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Tribulus terrestris


Tribulus terrestris (Malayalam: ഞെരിഞ്ഞിൽ) is an annual plant in the caltrop family (Zygophyllaceae) widely distributed around the world, that is adapted to grow in dry climate locations in which few other plants can survive.<ref name=FPSMM>Flowering Plants of the Santa Monica Mountains, Nancy Dale, 2nd Ed., 2000, p. 200</ref>

It is an invasive species in North America.<ref name=FPSMM/> Like many weedy species, this plant has many common names, including goat's-head,<ref name=GRIN/> bindii,<ref name=WA/> bullhead, burra gokharu, bhakhdi, caltrop,<ref name=GRIN/> small caltrops,<ref name=BSBI07> ഞെരിഞ്ഞിൽ Template:Cite web</ref> cat's-head,<ref name=GRIN/><ref name=WA>Template:Cite web</ref> devil's eyelashes,<ref name=mozambique/> devil's-thorn,<ref name=GRIN/><ref name=mozambique>Hyde, M.A. & Wursten, B. (2011). Flora of Mozambique</ref> devil's-weed,<ref name=GRIN/> puncture vine,<ref name=FPSMM/> puncturevine,<ref name=GRIN>Template:GRIN</ref><ref>Template:PLANTS</ref> and tackweed.<ref>Template:Cite web</ref>


Tribulus terrestris is a taprooted herbaceous perennial plantTemplate:Citation needed that grows as a summer annual in colder climates.Template:Citation needed

Habitat and range

It is native to warm temperate and tropical regions of the Old World in southern Europe, southern Asia, throughout Africa, and Australia.<ref>Template:Cite web</ref> It can thrive even in desert climates and poor soil.

A network of fine rootlets arise from the taproot to take advantage of soil moisture, by which the plant can survive in very arid conditions.<ref name=FPSMM/>

Growth pattern

The stems radiate from the crown to a diameter of about Template:Convert to over Template:Convert, often branching. They are usually prostrate, forming flat patches, though they may grow more upwards in shade or among taller plants.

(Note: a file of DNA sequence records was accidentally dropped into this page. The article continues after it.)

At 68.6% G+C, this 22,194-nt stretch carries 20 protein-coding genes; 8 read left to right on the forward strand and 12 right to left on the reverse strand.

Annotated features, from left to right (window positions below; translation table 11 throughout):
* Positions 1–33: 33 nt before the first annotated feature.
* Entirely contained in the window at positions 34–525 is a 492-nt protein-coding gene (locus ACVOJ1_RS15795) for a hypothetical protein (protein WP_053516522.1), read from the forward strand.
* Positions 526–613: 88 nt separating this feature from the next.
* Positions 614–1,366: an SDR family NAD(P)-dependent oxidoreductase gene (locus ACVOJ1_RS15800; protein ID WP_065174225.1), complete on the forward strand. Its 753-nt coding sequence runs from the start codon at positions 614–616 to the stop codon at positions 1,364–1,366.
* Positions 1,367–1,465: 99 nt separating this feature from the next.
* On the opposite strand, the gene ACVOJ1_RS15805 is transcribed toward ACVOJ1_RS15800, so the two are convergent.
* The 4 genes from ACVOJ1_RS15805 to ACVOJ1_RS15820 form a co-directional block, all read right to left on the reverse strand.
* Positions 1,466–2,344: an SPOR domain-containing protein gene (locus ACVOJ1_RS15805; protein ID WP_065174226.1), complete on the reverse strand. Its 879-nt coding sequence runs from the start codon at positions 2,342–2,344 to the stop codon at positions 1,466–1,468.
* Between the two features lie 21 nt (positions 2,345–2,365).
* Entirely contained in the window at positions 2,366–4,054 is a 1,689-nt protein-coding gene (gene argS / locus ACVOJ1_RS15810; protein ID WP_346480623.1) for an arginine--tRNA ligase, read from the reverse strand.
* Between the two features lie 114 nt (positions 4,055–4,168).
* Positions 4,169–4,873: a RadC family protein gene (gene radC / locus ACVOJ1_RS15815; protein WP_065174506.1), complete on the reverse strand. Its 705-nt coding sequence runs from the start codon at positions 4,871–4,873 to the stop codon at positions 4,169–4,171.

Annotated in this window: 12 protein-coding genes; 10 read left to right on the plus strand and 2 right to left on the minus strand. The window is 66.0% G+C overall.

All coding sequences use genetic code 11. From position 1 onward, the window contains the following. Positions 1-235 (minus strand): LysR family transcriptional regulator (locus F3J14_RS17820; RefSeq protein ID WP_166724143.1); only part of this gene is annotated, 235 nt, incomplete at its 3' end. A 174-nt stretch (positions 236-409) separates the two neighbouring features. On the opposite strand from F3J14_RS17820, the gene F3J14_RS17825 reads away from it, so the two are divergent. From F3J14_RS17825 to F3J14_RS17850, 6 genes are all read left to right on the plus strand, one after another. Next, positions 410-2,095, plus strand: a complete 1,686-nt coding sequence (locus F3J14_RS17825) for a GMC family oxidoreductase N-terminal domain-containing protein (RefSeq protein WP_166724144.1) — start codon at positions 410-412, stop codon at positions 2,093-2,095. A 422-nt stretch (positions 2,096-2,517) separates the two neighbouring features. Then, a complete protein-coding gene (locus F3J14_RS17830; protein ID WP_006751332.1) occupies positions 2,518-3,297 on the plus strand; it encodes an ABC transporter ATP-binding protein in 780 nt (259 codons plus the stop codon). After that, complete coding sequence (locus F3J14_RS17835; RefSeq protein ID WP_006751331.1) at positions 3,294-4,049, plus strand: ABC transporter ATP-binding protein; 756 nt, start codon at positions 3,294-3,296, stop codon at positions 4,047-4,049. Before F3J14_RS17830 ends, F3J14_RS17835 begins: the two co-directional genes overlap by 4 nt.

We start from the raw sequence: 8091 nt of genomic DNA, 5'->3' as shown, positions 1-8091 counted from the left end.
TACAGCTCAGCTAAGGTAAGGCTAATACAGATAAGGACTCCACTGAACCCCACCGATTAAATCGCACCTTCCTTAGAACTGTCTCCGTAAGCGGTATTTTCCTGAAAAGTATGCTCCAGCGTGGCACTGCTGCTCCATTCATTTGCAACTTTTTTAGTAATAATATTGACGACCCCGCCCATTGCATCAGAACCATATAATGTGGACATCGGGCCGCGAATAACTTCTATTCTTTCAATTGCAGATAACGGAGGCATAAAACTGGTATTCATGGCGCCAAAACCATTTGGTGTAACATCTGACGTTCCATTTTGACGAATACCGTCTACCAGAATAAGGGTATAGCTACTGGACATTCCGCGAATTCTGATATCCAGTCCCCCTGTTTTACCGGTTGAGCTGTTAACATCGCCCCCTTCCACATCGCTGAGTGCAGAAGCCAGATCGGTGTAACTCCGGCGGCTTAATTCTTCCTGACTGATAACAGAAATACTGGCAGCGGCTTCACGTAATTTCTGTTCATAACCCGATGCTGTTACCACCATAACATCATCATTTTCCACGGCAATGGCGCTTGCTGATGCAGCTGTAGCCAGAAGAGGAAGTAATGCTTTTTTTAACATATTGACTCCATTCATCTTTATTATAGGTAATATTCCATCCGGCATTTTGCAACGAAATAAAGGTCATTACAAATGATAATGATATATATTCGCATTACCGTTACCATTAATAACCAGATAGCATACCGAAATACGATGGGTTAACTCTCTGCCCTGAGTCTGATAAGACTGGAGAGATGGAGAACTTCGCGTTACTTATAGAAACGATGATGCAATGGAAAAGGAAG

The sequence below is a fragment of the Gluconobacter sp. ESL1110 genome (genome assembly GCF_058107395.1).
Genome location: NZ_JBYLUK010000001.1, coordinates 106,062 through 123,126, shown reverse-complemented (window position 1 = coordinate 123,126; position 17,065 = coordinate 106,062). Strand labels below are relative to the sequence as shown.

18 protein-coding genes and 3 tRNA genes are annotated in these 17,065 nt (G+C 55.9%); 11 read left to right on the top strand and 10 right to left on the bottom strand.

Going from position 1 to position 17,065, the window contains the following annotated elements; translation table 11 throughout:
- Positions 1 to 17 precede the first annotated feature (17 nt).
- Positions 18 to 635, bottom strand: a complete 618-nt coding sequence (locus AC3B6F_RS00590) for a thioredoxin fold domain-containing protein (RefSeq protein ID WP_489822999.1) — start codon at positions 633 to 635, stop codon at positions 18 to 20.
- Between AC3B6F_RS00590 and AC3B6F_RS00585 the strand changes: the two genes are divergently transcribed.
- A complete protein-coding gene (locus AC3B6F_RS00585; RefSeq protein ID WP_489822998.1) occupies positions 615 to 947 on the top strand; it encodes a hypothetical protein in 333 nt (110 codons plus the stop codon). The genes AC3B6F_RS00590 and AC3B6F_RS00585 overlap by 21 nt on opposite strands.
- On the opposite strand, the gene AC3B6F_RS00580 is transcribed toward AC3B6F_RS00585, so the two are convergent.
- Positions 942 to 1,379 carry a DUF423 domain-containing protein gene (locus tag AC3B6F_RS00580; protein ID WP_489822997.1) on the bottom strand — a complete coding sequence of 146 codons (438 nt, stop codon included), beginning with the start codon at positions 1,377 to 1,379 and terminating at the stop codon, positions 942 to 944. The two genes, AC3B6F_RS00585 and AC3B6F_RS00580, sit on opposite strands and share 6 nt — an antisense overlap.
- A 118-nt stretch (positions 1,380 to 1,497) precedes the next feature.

Leaves and stem

"Goathead" fruit
Dried Tribulus terrestris nutlets

Stems branch from the crown and are densely hairy.<ref name=FPSMM/> Leaves are opposite and pinnately compound.<ref name=FPSMM/> Densely hairy leaflets are opposite and up to Template:Convert long.<ref name=FPSMM/>


The flowers are Template:Convert wide, with five lemon-yellow petals, five sepals, and ten stamens.<ref name=FPSMM/> In Southern California, it blooms from April through October, where it is highly invasive in waste places and disturbed sites.<ref name=FPSMM/>


Thumbtack-like Tribulus terrestris nutlets are a hazard to bicycle tires.

A week afterTemplate:Citation needed each flower blooms, it is followed by a fruit that easily falls apart into five nutlets or burs.<ref name=FPSMM/>

The nutlets are hard and bear two to four sharp spines,<ref name=FPSMM/> Template:Convert long and Template:Convert broad point-to-point. These nutlets strikingly resemble goats' or bulls' heads; the "horns" are sharp enough to puncture bicycle tires and lawn mower tires. They can also cause painful injury to bare feet; however, they are also large enough to pull out as soon as they pierce into the sole, and the resultant hole is only slightly larger than stepping on a push pin if it goes all the way in.<ref name="BoDD">Tribulus terrestris in BoDD – Botanical Dermatology Database</ref>

Within each nutlet, seeds are stacked on top of each other, separated by a hard membrane.<ref name=FPSMM/> As an adaptation to dry climates, the largest seed germinates first, while the others may wait until more moisture is available before germinating.<ref name=FPSMM/>

The spines of the nutlets point upward, where they stick into feet and fur of animals, and are thereby dispersed.<ref name=FPSMM/> This causes damage to domesticated livestock and degrades wool.<ref name=FPSMM/>

Tribulus terrestris nutlets in foot, Marfa, Texas


The Greek word, τρίβολος meaning 'water-chestnut',<ref name="perseus.tufts.edu">Template:Cite web</ref> translated into Latin as tribulos. The Latin name tribulus originally meant the caltrop (a spiky weapon), but in Classical times already the word meant this plant as well.<ref>Charlton T. Lewis, Charles Short, A Latin Dictionary</ref>

Cultivation and uses

The plant is widely naturalized in the Americas and also in Australia south of its native range. In some states in the United States, it is considered a noxious weed and an invasive species.<ref name=GRIN/> It is a declared plant in South Australia.<ref>Dept. of Primary Industry and Regions > Biosecurity > Weeds and pest animals > Plant pests in South Australia > Plant policies Accessed 14 April 2015.</ref>

It has been reported that the seeds or nutlets have been used in homicidal weapons smeared with the juice of Acokanthera venenata in southern Africa.<ref name="BoDD" />